CENTER FOR ECOGENETICS AND ENVIRONMENTAL HEALTH

  • Zarbl, Helmut (PI)
  • Wood, James (PI)
  • Palmiter, Richard (PI)
  • Fenske, Richard (PI)
  • Checkoway, Harvey (PI)
  • Costa, Lucio (PI)
  • Omiecinski, Cart (PI)
  • Faustman, Elaine (PI)
  • Ladiges, Warren C. (PI)
  • Koenig, Jane (PI)
  • Woods, James (PI)
  • Motulsky, Arno (PI)
  • Adman, Elinor (PI)
  • Vaughan, Thomas (PI)
  • Goodlett, David Robinson (PI)
  • Karr, Kathleen (PI)
  • Rossini, Anthony (PI)
  • Burbacher, Thomas (PI)
  • Austin, Melissa (PI)
  • Thummel, Kenneth E. (PI)
  • Kaufman, Joel Daniel (PI)
  • Fryer-Edwards, Kelly (PI)
  • Edwards, Kelly A. (PI)
  • Eaton, David (PI)
  • Simpson, Christopher (PI)
  • Kavanagh, Terrence (PI)
  • Rettie, Allan Edward (PI)
  • Costa, Lucio (PI)
  • Faustman, Elaine (PI)
  • Ladiges, Warren C. (PI)
  • Checkoway, Harvey (PI)
  • Kaufman, Joel Daniel (PI)
  • Zhang, Jing (PI)

Project Details

Description

The theme of this Center is "Biochemical and Molecular Mechanisms Underlying Human Variability in Response to Environmental Exposures". The interactions between genetics and environment are complex, and defy explanation through traditional disciplinary pathways of investigation. Recent developments in molecular biology provide exciting new tools that can be used directly in human populations to unravel the molecular basis for differences in susceptibility to environmental hazards. The purpose of this proposed NIEHS Center is to provide an administrative infrastructure and technical support to foster the multidisciplinary collaborations necessary to extend basic mechanistic studies on environmental health problems to direct application in human populations. This Center will for the first time provide an organizational incentive to bring together the broad array of well established scientists at the University of Washington who work on diseases with an environmental etiology. This center will consist of 6 research cores: 1) Xenobiotic biotransformation and disposition, 2) Mechanisms of free radical tissue injury, 3) Reproductive and developmental toxicology, 4) Neurotoxicology, 5) Respiratory toxicology and 6) Environmental epidemiology. Each of these Cores consist of 7 - 10 senior investigators and 2 - 4 associate investigators representing several different Departments and programs throughout the University. The funded research of these core faculty will be enhanced by 5 Services cores which will provide Center investigators access to: 1) human populations and tissues, 2) state-of-the-art molecular biology tools and resources to assist in the conduct of large scale molecular biomarker work, 3) analytical cytology techniques such a flow cytometry and fluorescence activated quantitative cytometry, 4) a mobile laboratory which can be used to conduct field investigations for a variety of purposes (e.g., computerized neurobehavioral function, pulmonary function, biological sample collection, genetic family studies), and 5) support for development and maintenance of transgenic animals of value in toxicological research. A Community Outreach and Education Core provides a mechanism to disseminate important research findings of Center investigators to the general community, as well as a coordinating function to extend and enhance existing community education programs to include more emphasis on issues related to environmental health sciences.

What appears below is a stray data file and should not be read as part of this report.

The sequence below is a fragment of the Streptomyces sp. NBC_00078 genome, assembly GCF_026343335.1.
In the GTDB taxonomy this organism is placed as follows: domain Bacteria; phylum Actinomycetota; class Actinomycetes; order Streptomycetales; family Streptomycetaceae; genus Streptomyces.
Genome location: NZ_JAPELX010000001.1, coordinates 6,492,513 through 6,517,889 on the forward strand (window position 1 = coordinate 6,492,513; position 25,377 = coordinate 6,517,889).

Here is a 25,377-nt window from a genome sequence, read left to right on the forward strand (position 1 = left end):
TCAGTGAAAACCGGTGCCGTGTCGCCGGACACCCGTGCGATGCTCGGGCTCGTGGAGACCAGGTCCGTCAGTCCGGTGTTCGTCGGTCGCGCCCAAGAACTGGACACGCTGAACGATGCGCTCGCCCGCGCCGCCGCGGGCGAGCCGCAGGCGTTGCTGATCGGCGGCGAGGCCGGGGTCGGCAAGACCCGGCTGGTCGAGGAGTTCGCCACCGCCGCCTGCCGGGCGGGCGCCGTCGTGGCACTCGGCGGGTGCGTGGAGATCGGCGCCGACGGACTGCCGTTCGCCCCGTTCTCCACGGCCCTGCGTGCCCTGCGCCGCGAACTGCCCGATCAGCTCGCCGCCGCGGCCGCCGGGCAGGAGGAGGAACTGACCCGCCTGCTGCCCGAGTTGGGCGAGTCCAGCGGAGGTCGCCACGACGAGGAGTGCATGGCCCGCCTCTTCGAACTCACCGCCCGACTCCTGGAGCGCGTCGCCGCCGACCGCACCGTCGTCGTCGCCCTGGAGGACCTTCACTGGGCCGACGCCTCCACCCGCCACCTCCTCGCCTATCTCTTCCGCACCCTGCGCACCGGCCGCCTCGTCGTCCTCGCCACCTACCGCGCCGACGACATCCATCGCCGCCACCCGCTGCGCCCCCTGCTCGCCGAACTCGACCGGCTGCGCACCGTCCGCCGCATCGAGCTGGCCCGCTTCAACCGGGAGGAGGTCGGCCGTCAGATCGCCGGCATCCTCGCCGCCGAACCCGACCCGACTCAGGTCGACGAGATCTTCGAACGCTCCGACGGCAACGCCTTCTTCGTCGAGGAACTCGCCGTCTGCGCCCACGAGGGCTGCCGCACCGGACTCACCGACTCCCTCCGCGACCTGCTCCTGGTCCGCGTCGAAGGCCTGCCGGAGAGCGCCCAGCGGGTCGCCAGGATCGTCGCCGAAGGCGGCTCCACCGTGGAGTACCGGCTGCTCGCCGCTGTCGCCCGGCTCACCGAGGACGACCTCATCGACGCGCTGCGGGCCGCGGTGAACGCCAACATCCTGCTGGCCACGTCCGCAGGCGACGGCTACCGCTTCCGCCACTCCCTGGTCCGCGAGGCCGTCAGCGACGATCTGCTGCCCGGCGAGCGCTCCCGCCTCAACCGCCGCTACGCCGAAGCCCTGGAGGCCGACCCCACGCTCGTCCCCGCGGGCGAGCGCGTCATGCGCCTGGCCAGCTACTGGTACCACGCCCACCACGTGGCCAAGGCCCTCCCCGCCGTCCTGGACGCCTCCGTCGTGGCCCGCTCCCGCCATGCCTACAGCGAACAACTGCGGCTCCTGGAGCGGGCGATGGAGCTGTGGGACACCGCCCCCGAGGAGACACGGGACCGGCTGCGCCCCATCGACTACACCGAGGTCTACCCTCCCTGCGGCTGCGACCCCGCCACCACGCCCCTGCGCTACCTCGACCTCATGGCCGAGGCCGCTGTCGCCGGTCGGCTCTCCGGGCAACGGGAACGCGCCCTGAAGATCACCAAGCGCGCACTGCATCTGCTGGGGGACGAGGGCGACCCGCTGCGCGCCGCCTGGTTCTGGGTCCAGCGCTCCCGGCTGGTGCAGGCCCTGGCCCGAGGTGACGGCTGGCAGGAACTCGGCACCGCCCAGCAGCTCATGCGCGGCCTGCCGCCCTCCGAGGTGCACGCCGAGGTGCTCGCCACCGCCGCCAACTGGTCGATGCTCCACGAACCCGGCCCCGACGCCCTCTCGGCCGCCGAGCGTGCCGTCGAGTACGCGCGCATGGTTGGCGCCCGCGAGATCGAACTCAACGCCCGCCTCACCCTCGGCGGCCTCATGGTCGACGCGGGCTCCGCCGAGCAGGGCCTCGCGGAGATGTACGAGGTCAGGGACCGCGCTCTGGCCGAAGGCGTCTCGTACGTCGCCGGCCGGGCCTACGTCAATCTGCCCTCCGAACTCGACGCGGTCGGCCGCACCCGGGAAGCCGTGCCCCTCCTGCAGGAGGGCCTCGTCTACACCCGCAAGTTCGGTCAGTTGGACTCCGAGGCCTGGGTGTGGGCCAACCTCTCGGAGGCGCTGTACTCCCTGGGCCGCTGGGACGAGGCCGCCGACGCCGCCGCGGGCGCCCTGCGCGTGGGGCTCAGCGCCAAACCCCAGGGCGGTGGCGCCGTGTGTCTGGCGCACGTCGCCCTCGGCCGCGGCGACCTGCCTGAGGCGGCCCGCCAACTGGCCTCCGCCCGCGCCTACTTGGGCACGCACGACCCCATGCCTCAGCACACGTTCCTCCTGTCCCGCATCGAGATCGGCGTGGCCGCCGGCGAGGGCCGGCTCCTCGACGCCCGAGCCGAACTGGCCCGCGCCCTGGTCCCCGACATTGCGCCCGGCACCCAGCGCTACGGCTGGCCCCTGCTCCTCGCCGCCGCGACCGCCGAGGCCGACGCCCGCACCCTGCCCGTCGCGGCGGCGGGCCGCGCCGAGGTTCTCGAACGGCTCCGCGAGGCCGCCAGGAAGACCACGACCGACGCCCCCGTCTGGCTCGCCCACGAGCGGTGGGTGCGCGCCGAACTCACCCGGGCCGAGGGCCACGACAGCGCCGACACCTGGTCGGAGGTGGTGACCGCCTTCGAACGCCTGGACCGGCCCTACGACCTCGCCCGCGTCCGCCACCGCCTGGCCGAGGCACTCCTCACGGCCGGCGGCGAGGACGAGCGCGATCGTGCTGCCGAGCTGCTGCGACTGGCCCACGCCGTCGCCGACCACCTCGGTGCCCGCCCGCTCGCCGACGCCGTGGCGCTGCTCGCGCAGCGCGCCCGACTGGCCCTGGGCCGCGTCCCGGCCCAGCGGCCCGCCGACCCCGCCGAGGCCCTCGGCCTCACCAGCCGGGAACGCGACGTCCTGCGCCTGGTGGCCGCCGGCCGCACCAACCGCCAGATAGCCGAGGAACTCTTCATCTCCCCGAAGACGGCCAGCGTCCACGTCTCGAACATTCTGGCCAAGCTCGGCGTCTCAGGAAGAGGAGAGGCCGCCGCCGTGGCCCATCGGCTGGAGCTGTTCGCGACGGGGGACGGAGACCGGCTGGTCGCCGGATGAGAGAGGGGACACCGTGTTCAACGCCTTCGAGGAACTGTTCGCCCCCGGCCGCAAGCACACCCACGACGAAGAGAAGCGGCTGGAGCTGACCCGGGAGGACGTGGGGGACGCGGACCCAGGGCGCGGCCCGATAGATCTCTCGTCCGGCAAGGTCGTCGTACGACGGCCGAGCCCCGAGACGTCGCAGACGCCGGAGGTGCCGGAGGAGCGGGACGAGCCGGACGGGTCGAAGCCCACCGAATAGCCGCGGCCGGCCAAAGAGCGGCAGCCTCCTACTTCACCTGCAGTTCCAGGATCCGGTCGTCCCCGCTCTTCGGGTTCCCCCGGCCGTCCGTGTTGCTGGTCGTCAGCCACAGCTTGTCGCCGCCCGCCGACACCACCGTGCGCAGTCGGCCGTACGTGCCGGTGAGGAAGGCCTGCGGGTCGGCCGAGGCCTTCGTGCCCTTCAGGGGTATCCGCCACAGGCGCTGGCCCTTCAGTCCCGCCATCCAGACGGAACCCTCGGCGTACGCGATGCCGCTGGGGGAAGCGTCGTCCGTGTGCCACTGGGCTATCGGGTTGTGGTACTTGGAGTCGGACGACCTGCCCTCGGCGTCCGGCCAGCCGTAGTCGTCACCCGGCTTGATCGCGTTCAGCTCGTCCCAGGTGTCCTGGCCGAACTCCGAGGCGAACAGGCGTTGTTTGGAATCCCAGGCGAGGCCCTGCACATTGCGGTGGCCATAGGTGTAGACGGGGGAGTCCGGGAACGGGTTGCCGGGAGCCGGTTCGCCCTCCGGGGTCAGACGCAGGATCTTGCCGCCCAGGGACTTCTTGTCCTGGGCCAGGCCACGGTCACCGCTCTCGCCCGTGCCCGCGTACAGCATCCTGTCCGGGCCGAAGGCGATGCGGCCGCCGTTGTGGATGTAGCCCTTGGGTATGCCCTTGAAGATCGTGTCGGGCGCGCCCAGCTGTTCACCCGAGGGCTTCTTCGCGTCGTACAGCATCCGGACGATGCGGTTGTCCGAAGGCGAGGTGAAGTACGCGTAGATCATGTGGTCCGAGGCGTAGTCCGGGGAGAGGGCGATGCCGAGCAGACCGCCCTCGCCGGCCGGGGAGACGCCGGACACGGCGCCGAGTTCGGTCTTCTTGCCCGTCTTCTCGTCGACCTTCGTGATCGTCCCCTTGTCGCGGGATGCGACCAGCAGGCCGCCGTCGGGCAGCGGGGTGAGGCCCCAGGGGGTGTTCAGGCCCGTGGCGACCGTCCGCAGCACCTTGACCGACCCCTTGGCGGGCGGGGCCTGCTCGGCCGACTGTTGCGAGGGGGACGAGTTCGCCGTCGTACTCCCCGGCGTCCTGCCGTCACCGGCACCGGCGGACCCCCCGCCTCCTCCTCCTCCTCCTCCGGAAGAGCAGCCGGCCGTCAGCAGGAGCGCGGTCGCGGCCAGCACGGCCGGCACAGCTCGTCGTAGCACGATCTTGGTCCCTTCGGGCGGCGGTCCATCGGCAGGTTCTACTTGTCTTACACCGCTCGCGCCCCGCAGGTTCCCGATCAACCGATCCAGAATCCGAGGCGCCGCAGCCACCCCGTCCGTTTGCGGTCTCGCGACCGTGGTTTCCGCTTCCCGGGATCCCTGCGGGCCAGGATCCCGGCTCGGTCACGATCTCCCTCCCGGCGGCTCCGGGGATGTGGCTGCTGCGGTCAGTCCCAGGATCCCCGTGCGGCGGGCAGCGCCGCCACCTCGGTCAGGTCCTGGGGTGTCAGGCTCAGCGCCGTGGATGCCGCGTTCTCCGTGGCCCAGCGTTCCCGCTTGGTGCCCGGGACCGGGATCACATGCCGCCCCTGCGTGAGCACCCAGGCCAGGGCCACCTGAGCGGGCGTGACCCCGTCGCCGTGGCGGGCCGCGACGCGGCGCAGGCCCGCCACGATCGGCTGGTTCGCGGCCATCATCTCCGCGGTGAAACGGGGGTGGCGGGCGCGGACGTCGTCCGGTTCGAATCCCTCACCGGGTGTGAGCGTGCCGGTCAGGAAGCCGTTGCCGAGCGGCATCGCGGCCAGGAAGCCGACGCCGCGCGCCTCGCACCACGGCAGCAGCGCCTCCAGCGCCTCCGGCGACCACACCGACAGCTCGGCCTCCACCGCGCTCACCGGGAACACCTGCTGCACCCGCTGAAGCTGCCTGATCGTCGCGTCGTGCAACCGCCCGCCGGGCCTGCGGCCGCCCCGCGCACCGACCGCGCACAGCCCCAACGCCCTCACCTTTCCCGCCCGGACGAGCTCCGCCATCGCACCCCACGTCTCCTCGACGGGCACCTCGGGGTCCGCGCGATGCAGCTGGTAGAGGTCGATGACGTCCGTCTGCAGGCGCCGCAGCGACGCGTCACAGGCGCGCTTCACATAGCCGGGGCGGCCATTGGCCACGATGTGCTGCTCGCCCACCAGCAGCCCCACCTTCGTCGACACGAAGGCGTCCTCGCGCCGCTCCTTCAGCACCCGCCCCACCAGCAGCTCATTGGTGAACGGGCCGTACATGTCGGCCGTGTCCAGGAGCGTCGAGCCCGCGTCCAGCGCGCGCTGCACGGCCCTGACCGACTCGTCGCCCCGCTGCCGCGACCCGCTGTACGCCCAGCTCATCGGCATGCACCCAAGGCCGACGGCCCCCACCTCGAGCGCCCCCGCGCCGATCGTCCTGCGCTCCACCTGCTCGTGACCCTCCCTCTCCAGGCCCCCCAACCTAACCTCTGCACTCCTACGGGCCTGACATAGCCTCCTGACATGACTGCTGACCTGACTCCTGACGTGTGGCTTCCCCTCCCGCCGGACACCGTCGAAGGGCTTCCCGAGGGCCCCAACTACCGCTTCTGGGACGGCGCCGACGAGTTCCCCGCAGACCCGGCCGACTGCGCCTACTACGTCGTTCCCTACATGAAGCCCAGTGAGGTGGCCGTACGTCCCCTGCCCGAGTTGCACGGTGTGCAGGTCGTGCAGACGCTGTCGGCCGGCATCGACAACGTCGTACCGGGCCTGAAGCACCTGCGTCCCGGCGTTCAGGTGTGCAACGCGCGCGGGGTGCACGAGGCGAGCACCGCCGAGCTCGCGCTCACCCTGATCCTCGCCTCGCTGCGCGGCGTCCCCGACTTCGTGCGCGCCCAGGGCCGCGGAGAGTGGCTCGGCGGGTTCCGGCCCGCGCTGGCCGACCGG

StatusActive
Effective start/end date4/1/953/31/21

Funding

  • National Institutes of Health
  • National Institutes of Health
  • National Institutes of Health
  • National Institutes of Health
  • National Institutes of Health
  • National Institutes of Health
  • National Institutes of Health
  • National Institutes of Health
  • National Institutes of Health
  • National Institutes of Health
  • National Institutes of Health

ASJC

  • Environmental Science(all)
  • Medicine(all)

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